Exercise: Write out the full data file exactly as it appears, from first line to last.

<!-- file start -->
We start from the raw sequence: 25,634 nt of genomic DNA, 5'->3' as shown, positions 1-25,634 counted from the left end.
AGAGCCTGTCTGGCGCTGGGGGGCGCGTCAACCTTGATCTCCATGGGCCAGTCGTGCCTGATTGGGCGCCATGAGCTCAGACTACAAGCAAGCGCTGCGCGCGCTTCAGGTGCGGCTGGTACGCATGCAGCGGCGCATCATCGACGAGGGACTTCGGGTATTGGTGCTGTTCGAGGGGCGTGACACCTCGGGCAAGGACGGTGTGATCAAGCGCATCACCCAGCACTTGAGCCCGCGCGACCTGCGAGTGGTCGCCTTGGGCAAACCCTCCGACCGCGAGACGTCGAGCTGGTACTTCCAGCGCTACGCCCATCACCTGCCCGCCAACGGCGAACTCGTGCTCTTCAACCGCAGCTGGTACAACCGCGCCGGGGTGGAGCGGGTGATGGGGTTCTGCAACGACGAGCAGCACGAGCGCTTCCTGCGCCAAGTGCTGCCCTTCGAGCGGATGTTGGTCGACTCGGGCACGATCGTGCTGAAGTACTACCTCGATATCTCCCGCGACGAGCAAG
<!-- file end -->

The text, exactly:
We start from the raw sequence: 25,634 nt of genomic DNA, 5'->3' as shown, positions 1-25,634 counted from the left end.
AGAGCCTGTCTGGCGCTGGGGGGCGCGTCAACCTTGATCTCCATGGGCCAGTCGTGCCTGATTGGGCGCCATGAGCTCAGACTACAAGCAAGCGCTGCGCGCGCTTCAGGTGCGGCTGGTACGCATGCAGCGGCGCATCATCGACGAGGGACTTCGGGTATTGGTGCTGTTCGAGGGGCGTGACACCTCGGGCAAGGACGGTGTGATCAAGCGCATCACCCAGCACTTGAGCCCGCGCGACCTGCGAGTGGTCGCCTTGGGCAAACCCTCCGACCGCGAGACGTCGAGCTGGTACTTCCAGCGCTACGCCCATCACCTGCCCGCCAACGGCGAACTCGTGCTCTTCAACCGCAGCTGGTACAACCGCGCCGGGGTGGAGCGGGTGATGGGGTTCTGCAACGACGAGCAGCACGAGCGCTTCCTGCGCCAAGTGCTGCCCTTCGAGCGGATGTTGGTCGACTCGGGCACGATCGTGCTGAAGTACTACCTCGATATCTCCCGCGACGAGCAAG